“Have I mentioned that my dad kept his great-great grandfather’s Civil War sword? It’s in the chest in the living room.”

“Let’s hold that as a last resort, okay?”

“Works for me. Damned if I know how to use the thing.”

“Now, a Civil War cannon might have more potential.”

“I think we’re stuck with the bows.”

“On the plus side those don’t run the risk of blowing up in our faces.”

“That’s a very big plus,” I say. Nate has his first homemade bow complete now, though it doesn’t shoot very far.  

“Our biggest advantage, I think, is that I can probably shoot people as they approach. The military helmets will help a lot there.” He ignores the carrots in favor of looking at me, all weighty responsibility. “I’m going to do everything I can to protect us, to protect you and Lily.”

I demonstrate my appreciation with a kiss. “Thank you. Just remember you’re not doing it single-handedly, okay?”

“You’re a decent shot. That will help.”

He’s being generous. I’m a decent shot at close range with a slow-moving target, and my abilities degrade from there. Like I said, I went bird hunting with my dad sometimes, but it was never my favorite and that shows in my skill level.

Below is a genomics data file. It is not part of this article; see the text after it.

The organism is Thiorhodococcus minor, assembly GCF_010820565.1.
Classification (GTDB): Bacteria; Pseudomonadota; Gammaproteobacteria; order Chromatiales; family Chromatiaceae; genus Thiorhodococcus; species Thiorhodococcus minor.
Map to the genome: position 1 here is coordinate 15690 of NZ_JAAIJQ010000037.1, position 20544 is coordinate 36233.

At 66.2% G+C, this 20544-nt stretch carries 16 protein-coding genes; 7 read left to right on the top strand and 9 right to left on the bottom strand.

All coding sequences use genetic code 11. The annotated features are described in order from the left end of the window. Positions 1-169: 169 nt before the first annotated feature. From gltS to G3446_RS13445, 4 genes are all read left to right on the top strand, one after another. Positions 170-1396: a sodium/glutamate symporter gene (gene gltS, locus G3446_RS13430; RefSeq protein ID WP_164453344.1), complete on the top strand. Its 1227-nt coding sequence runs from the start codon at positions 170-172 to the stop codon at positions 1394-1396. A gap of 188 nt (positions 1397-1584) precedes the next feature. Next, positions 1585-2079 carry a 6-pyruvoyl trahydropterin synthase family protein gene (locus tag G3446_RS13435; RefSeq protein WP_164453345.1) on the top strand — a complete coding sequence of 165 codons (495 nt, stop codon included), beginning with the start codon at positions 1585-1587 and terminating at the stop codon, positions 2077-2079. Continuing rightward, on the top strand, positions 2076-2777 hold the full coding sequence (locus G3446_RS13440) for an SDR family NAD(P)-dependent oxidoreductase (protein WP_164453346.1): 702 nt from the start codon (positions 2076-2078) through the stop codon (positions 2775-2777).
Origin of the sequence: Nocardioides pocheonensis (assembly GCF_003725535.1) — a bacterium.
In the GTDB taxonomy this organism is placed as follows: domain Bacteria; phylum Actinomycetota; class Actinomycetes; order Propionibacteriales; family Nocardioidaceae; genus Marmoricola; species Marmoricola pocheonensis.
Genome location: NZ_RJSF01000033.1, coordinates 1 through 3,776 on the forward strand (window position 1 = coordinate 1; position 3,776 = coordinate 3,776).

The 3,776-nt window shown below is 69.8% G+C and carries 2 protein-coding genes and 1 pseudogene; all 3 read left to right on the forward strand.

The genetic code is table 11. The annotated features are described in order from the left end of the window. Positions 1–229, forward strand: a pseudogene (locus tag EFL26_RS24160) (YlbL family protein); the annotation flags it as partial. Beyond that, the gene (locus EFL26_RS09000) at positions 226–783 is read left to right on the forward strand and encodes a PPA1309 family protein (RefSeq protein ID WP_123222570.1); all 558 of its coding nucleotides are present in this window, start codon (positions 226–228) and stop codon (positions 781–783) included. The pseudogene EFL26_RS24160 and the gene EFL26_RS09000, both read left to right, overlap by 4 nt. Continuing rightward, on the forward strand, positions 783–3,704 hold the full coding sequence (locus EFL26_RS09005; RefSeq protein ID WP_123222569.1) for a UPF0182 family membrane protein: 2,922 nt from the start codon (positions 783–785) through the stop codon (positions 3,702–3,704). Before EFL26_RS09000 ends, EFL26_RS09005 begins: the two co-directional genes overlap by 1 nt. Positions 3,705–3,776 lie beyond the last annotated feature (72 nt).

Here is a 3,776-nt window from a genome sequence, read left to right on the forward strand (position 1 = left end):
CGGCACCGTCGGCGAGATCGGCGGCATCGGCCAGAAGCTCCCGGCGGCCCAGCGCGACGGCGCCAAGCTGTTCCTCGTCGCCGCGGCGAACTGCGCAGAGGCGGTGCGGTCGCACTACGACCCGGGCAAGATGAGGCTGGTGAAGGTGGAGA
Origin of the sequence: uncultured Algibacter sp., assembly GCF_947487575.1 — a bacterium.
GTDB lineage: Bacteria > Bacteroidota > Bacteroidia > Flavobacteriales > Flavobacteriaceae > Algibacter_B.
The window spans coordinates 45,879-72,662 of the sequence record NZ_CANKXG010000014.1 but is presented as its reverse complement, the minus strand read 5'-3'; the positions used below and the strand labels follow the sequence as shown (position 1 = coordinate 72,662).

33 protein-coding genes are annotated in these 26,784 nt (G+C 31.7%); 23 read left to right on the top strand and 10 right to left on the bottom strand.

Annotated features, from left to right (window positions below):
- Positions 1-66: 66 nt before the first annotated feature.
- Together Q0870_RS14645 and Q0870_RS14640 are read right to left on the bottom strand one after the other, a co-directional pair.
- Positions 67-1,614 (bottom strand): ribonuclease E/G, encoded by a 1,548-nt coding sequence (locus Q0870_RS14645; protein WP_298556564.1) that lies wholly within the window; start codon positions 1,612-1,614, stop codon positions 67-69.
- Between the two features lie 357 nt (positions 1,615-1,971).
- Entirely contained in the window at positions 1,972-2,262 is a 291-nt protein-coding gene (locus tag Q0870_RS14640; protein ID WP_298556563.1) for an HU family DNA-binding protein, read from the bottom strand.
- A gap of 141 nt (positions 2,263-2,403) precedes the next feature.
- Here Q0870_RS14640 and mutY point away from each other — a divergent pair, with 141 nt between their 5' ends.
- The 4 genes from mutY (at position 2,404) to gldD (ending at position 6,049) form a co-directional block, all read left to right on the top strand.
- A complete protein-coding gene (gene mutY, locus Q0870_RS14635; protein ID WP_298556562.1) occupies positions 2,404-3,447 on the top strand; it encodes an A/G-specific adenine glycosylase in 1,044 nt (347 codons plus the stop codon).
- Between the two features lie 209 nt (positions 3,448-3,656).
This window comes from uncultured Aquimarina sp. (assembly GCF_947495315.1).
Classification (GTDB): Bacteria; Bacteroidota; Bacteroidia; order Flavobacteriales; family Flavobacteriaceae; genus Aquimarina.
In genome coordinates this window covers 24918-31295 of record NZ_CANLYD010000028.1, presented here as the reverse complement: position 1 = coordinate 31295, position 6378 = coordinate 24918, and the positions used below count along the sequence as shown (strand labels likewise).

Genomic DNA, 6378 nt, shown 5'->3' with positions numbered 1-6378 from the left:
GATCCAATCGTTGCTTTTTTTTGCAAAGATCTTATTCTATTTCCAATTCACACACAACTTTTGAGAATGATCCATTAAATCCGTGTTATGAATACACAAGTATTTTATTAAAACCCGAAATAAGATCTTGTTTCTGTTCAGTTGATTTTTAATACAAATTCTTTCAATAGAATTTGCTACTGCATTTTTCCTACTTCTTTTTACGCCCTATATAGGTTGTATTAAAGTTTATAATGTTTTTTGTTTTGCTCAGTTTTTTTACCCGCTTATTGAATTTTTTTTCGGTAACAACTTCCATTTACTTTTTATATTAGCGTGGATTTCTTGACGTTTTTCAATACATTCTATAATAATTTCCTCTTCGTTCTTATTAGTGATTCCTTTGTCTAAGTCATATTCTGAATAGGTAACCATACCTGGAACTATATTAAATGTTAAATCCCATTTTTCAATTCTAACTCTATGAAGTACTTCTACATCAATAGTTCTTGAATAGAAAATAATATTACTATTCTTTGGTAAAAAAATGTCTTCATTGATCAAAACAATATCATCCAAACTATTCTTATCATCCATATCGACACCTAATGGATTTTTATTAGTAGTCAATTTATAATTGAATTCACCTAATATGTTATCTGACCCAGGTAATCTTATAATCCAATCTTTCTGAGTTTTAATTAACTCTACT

“Lily can shoot too,” he says. “Even if she’s not a great shot it will create more chaos and give them more bullets to dodge.” Guns aren’t her favorite, but there’s no doubt she’ll do whatever is necessary. “I think we’ll be alright, barring some property damage.”

“I hope we’re alright. And that any property damage is minor.”

“I’m not going down without a fight,” he says, which I already knew. Nate’s just like that. “I’m happier than I thought I could be after Severny destroyed everything. Not that it isn’t hard, and I don’t miss people all the time, but somewhere along the way I realized I need to let myself be happy, you know?”